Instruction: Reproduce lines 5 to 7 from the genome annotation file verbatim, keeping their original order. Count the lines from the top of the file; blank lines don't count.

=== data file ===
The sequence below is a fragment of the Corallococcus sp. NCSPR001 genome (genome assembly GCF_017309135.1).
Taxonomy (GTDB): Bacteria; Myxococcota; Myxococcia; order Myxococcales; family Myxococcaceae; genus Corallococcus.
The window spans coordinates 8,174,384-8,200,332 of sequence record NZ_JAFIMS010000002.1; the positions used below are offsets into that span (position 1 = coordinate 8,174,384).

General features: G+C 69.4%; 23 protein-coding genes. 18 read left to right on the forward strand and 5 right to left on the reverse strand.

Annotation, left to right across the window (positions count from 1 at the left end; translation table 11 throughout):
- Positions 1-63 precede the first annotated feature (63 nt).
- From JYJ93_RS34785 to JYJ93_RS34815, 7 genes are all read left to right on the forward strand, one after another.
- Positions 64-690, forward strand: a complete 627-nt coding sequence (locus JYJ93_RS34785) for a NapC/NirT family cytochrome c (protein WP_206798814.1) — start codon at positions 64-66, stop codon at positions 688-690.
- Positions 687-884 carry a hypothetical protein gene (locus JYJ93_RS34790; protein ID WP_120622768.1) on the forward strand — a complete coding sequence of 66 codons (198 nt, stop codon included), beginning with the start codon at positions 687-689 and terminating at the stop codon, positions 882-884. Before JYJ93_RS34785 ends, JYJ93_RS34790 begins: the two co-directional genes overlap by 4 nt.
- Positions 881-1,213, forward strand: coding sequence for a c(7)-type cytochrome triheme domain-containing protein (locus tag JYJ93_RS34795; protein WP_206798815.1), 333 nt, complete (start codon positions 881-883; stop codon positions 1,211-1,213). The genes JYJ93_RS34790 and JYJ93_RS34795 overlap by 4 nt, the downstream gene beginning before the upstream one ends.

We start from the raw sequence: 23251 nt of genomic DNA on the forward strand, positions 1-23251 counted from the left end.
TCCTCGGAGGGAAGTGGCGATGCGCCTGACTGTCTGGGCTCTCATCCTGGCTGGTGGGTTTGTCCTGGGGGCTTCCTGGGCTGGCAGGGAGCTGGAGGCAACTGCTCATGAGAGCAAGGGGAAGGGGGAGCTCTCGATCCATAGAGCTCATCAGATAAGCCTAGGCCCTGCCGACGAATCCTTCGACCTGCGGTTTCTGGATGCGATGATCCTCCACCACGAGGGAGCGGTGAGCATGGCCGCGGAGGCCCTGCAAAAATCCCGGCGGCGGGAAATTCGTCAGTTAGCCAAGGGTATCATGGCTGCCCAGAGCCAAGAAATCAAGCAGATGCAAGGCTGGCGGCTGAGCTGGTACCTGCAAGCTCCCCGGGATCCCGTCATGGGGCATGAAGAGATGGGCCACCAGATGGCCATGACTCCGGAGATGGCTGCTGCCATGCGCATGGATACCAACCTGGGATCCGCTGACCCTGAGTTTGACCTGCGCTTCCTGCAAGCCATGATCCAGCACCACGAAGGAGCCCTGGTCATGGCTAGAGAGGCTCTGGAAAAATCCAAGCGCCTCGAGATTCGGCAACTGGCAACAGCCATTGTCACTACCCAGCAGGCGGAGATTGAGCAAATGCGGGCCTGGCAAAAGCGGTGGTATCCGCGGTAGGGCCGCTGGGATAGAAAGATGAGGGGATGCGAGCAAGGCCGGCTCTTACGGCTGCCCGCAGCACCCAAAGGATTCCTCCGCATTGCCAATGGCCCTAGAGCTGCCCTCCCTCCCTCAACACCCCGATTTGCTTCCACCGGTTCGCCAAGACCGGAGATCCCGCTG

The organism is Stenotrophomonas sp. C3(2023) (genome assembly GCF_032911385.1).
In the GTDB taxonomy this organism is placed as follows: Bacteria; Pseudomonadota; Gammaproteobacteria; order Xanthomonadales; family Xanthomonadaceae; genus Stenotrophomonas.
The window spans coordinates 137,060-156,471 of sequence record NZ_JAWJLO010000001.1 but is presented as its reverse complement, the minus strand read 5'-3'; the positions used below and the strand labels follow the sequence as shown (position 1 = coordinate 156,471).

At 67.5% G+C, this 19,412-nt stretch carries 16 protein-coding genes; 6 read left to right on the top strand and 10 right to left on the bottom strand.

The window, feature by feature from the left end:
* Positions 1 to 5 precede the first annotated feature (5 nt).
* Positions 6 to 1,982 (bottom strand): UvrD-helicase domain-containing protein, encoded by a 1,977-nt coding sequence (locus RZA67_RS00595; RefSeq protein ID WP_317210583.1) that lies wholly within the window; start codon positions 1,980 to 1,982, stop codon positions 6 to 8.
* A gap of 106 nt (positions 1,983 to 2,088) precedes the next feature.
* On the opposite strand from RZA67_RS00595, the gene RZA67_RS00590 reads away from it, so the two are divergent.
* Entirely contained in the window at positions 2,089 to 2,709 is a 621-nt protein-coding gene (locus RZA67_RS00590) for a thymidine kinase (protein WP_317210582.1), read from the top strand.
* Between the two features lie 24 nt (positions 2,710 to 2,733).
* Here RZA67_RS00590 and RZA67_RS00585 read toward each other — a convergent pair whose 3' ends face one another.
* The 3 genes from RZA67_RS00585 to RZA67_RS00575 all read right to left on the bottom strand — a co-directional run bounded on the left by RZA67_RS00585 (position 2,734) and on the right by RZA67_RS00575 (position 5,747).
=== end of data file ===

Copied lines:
Annotation, left to right across the window (positions count from 1 at the left end; translation table 11 throughout):
- Positions 1-63 precede the first annotated feature (63 nt).
- From JYJ93_RS34785 to JYJ93_RS34815, 7 genes are all read left to right on the forward strand, one after another.